Programming of Elevators Unlighting Buttons

Oct 2013
711
91
New York, USA
Elevators aren't computers (unless they have a part that is a computer), but my question is related. From experience, I made what I call "the elevator riddle." How do you make an elevator unlight a button without going to that floor? The elevator works properly, and you can't break it or push an Emergency button. The answer is to push buttons in opposite directions. Where I work, when the elevator gets to the bottom, it unlights all the buttons even if there are higher floors it hadn't gone to. I would think there would be a way of programming elevators to leave the buttons lit and go to those floors when it reaches the bottom (or top). This was true for two elevators, so I'm assuming it's how elevators are normally programmed.
 

topsquark

Math Team
May 2013
2,450
1,016
The Astral plane
I guess I had always assumed there was some kind of electronic switch that activated when the elevator passed a given floor? It seems simpler to me to use something like that than for software.

-Dan
 
Apr 2014
1,010
347
UK
How old is the lift? Earlier elevators with computer control were 99% about safety, later more code space was available to compute more complex 'routes' to get everyone to their floor more efficiently, this is especially true if there are multiple elevators.
Clearing the 'destination list' when it reaches the bottom was a sensible option back in the day, if someone is still in it they just have to press the floor button again. Why sensible, you might ask, well, when else do you do a reboot? (takes <0.5s to restart a microcontroller).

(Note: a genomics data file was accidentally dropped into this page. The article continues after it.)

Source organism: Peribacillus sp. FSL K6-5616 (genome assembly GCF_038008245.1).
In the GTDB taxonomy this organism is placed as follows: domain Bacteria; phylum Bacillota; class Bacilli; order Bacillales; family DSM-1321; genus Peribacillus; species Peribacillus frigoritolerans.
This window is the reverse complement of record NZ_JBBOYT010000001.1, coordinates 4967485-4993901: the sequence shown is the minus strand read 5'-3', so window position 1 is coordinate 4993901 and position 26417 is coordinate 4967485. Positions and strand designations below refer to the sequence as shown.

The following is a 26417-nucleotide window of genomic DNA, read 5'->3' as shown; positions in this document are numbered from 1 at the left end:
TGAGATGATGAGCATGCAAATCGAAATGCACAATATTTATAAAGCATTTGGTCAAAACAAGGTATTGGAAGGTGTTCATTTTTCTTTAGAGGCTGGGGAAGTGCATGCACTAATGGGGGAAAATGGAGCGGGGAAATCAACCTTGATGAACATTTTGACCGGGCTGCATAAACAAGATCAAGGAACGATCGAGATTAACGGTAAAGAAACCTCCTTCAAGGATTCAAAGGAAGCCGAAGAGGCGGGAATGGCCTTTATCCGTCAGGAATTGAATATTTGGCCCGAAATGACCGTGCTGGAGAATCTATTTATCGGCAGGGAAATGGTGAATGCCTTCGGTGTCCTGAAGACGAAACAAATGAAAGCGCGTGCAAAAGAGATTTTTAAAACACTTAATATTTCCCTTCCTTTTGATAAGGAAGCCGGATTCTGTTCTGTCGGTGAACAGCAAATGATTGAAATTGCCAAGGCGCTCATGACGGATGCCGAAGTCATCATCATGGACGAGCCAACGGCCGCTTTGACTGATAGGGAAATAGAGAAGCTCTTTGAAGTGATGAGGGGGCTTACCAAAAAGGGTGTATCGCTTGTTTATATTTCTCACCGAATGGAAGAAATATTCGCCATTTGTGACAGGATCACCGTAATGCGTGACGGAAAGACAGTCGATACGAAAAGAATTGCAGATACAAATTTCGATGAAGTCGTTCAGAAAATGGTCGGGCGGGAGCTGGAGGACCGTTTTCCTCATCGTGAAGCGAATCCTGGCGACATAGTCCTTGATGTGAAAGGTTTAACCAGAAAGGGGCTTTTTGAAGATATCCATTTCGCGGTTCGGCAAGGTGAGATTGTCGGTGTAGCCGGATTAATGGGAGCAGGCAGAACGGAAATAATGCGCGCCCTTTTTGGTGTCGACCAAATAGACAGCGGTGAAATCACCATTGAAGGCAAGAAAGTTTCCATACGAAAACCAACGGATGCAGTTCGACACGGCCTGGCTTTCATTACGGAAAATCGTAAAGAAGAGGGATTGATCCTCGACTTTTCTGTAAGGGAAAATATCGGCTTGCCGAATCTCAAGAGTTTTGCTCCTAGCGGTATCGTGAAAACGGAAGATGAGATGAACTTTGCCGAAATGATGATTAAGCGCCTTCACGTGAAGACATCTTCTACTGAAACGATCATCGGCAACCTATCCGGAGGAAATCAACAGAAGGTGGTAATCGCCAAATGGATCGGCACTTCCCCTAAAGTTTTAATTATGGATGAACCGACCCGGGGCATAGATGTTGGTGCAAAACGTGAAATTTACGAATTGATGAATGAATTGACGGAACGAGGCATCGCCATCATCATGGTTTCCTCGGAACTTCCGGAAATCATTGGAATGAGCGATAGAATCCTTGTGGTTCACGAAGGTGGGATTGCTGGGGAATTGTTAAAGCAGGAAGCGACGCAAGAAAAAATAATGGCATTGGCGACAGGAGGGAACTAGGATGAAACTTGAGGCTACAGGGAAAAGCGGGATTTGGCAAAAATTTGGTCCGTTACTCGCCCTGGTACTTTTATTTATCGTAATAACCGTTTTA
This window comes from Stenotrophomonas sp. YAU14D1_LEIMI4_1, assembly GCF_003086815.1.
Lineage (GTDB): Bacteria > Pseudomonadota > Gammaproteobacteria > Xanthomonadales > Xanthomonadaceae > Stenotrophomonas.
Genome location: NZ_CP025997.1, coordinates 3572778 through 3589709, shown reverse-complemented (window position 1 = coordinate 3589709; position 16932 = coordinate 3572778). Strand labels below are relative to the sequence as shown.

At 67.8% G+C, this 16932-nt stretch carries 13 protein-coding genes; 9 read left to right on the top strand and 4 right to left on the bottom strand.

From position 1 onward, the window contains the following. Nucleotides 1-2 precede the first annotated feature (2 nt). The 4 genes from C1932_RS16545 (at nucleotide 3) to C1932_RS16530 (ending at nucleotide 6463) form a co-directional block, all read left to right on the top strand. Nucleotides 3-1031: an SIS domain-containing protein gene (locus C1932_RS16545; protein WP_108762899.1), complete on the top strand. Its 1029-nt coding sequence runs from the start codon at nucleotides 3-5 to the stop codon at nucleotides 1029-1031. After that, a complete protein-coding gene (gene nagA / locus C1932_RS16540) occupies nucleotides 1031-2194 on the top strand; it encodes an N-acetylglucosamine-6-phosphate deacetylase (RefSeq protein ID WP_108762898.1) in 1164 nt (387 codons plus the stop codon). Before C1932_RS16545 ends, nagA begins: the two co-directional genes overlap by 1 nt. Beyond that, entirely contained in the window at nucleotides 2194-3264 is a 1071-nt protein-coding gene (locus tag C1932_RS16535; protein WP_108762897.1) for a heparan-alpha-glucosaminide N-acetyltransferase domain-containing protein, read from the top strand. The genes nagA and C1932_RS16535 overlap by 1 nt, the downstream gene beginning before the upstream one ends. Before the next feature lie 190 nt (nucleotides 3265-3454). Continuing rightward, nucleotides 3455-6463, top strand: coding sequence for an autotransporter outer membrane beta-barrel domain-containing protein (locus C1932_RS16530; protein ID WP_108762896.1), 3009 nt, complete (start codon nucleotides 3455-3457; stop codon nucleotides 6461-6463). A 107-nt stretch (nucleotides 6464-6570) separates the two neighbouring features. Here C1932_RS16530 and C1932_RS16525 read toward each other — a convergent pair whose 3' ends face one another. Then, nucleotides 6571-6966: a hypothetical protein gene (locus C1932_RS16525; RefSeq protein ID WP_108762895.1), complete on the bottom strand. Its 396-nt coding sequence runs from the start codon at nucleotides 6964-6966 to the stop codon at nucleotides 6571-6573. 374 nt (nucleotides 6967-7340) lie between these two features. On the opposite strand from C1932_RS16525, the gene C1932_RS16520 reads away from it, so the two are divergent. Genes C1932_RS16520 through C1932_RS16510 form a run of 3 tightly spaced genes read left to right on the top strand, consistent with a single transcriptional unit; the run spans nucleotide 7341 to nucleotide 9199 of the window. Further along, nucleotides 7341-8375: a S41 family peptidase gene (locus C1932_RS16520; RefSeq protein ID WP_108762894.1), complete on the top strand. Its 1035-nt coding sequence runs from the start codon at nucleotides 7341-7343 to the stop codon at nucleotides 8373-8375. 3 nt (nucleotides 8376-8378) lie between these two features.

Oct 2013
711
91
New York, USA
The elevator I noticed it in is old, but it was also true for an elevator in a building under 20 years old.
 
Apr 2014
1,010
347
UK
Even 20 years ago, microcontrollers, for the most part, were still quite limited at the cheap end which everyone wants to use (even on expensive elevators!), so I can well believe it. Trust plays a big part in this, because people don't like software controlling their destiny, getting software past the appropriate acceptance body (my assumption, there are for other industries) is costly, so you would keep it as simple as possible, and you'd regularly reset it in case it was running out of stack space due to any unexpected coding error that hadn't been picked up. This is still true today to a large extent. I work with locomotives, I cheat and use a FPGA instead of a micro for all the control :)